New Zealand aims to go green with electricity, tree planting

New Zealand's Prime Minister-designate Jacinda Ardern
Updated 24 October 2017

New Zealand aims to go green with electricity, tree planting

WELLINGTON: New Zealand’s incoming government is hoping to make the nation greener by planting 100 million trees each year, ensuring the electricity grid runs entirely from renewable energy, and spending more money on cycle ways and rail transport.
Jacinda Ardern, who takes over as prime minister this week, on Tuesday outlined agreements her Labour Party reached with other political parties joining them in the new government.
In addition to the environmental initiatives, Ardern also outlined plans to raise the minimum wage, stop foreigners from buying existing homes, and possibly change how New Zealand’s Reserve Bank operates.
The 37-year-old will be New Zealand’s youngest leader in more than 150 years and hopes to take the country on a more liberal path following nine years of rule by the conservative National Party.
“I don’t need to be influenced on climate change,” she said. “It will sit at the heart of what this government does.”
Ardern’s plan is for New Zealand to reduce its net greenhouse gas emissions to zero by the year 2050.
Some of the targets will require only incremental changes. New Zealand already generates about 85 percent of its electricity from renewable sources including hydroelectric, geothermal and wind. Ardern plans to increase that to 100 percent by 2035, in part by investigating whether solar panels can be used atop schools.
She said the country will need to double the amount of trees it plants each year, a goal she said was “absolutely achievable” by using land that was marginal for farming animals. Her plans also call for the government’s vehicle fleet to be green within a decade.
Not everybody is happy with the plans. Many farmers are worried they will be required to pay more if they are absorbed into an emissions trading scheme.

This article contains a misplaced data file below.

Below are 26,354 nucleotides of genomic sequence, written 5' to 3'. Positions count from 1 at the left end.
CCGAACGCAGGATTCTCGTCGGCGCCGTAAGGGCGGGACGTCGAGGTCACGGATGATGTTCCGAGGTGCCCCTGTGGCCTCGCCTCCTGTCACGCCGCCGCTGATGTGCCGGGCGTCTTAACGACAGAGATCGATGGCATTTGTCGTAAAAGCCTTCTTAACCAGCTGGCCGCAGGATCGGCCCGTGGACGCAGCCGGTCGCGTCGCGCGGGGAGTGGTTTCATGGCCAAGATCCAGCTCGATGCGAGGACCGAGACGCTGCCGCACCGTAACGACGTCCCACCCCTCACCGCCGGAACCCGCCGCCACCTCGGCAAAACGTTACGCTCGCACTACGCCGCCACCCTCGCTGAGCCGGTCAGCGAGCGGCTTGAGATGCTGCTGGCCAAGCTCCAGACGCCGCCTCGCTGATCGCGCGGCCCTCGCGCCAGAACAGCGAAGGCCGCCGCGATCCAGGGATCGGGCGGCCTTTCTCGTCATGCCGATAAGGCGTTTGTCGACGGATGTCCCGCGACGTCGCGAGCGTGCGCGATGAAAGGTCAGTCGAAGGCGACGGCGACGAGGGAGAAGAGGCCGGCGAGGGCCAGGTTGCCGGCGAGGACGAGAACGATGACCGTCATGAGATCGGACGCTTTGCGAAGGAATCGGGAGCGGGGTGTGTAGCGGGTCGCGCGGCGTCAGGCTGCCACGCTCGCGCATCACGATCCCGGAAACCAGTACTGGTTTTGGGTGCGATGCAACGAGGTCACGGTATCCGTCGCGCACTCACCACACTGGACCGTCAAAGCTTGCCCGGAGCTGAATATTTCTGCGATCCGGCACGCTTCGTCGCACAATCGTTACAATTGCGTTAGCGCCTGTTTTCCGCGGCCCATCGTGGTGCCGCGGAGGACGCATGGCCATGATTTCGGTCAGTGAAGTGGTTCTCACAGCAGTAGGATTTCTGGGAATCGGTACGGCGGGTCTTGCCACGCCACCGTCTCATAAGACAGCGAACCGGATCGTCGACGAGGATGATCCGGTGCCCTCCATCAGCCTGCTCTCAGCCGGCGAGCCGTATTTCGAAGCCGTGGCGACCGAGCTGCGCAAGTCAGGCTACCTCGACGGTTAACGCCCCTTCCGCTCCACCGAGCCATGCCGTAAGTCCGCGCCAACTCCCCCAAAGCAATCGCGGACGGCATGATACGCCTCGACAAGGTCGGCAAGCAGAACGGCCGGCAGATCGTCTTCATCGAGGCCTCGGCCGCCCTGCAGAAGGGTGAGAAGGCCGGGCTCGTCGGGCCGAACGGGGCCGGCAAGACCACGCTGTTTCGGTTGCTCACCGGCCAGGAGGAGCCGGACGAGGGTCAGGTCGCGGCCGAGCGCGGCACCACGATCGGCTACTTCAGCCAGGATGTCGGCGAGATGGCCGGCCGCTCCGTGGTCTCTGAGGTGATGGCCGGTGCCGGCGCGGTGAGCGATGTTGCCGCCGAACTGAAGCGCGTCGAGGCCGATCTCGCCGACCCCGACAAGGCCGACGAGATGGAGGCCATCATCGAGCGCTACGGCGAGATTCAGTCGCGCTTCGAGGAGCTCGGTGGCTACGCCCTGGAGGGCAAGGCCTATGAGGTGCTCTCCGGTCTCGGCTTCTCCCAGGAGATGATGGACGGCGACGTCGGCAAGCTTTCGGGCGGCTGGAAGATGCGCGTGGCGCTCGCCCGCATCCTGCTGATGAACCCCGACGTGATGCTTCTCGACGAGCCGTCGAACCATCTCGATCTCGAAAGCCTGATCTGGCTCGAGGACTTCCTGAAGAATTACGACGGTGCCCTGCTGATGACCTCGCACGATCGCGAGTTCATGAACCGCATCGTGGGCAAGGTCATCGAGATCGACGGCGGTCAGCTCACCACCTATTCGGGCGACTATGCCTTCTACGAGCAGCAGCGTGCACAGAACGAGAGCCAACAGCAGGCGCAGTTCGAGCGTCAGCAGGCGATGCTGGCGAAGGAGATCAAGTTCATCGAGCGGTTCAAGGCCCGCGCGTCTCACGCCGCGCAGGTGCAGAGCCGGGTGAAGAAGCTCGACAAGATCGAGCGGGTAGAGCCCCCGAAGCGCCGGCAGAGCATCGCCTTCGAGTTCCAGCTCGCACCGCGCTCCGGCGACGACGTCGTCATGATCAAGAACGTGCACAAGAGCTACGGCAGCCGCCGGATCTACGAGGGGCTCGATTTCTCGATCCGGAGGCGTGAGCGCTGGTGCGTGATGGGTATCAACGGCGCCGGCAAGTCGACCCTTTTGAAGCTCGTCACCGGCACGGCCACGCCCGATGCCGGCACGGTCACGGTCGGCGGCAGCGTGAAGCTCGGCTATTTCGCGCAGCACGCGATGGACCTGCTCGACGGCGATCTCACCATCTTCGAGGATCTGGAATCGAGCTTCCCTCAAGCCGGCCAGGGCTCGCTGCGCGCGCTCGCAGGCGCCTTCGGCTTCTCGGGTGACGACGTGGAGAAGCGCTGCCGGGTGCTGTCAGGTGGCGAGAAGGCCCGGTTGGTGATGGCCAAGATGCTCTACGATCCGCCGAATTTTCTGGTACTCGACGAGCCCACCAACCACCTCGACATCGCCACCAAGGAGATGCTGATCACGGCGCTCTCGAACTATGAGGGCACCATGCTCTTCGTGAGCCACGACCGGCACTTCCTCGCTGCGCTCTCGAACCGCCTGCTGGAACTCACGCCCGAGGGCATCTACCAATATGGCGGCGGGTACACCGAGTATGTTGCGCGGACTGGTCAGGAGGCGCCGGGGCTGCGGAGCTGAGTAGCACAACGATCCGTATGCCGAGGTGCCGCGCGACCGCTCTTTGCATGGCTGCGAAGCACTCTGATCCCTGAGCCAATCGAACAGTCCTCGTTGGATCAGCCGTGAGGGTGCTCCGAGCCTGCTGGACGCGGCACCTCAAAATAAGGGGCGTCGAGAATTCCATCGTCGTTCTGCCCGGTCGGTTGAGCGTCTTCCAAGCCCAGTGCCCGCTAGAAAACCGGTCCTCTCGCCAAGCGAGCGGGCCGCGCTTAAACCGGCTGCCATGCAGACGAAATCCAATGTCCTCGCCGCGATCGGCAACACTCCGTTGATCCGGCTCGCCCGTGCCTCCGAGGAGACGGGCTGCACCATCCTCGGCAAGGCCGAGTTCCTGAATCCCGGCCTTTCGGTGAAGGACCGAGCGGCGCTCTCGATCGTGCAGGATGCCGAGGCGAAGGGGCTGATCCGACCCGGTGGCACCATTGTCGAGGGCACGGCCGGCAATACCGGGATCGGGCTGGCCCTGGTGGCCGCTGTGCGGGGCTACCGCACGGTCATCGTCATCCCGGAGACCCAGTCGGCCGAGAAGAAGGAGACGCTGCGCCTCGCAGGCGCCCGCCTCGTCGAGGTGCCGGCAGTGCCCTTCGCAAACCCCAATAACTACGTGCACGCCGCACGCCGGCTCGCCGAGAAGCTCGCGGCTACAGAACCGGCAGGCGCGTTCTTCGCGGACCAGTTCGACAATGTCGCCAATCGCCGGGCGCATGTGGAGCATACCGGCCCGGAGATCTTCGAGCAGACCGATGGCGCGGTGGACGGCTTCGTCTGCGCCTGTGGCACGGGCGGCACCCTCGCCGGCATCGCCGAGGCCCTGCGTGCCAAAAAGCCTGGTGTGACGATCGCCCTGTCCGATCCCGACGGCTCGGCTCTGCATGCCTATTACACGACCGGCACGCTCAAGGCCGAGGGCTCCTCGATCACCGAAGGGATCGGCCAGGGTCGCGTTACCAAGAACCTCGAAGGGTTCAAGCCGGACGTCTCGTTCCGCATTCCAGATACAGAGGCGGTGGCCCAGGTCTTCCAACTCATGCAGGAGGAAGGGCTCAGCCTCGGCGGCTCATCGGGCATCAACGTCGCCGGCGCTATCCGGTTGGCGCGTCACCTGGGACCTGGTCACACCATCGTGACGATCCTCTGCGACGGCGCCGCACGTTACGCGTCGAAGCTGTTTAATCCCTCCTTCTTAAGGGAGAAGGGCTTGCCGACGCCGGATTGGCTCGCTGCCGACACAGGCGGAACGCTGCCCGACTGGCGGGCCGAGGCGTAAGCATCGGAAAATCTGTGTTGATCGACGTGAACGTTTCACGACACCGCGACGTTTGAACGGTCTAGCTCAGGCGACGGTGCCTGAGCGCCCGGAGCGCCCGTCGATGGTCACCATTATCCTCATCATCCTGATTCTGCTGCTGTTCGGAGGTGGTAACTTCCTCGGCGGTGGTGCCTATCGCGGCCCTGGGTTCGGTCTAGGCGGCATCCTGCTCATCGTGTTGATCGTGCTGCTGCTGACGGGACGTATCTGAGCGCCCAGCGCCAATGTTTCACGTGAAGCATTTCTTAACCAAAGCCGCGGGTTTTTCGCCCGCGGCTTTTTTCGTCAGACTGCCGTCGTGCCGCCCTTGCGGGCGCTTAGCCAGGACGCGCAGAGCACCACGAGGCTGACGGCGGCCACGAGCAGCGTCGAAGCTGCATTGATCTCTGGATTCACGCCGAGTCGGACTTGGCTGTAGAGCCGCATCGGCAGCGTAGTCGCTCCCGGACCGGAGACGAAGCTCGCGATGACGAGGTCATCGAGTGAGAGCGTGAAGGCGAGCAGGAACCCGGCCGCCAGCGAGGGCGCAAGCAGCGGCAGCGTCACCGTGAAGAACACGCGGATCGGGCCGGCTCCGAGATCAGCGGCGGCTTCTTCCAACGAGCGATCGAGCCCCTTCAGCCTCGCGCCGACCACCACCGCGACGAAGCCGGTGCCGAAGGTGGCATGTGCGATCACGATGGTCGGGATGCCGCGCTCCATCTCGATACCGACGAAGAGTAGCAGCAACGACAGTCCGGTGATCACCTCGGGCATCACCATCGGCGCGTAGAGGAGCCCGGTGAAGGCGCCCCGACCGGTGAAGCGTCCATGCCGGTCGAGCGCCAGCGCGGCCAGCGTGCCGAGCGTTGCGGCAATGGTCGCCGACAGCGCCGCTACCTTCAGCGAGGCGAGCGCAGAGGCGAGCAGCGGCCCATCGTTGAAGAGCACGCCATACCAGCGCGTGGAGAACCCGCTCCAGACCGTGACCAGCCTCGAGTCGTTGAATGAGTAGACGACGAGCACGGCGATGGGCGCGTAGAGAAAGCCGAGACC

“There is concern that if this should happen, New Zealand will become less competitive with other food-producing nations,” said Katie Milne, the president of advocacy group Federated Farmers.
The government also plans to raise the minimum wage to 20 New Zealand dollars ($14) per hour over the next few years, a 27 percent increase over its current level. And Ardern said a review of the way the Reserve Bank operates would take into account factors such as employment levels and price stability. Currently the bank primarily considers inflation when setting interest rates.
Ardern also outlined a plan to spend 1 billion New Zealand dollars ($693 million) a year on the country’s smaller towns and regions to improve rail and other infrastructure.
“You’d be hard-pressed to find a region that hasn’t experienced neglect,” she said.
Ardern said she had spoken to President Donald Trump for about five minutes on Monday after he called to congratulate her on her election win. She said Trump told her the election had received quite a bit of coverage in Washington D.C. and on the East Coast, and that she had talked to him about New Zealand’s important role in the Asia-Pacific region.
“Our relationship with the US is incredibly important,” Ardern said when asked about Trump. “That has not changed and it will not change.”


UK PM Johnson’s support plunges over Cummings scandal

Updated 4 min 11 sec ago

UK PM Johnson’s support plunges over Cummings scandal

  • Cummings, one of the architects of the 2016 Brexit campaign, drove his wife and young son on a 264-mile (425-kilometer) trip from London to Durham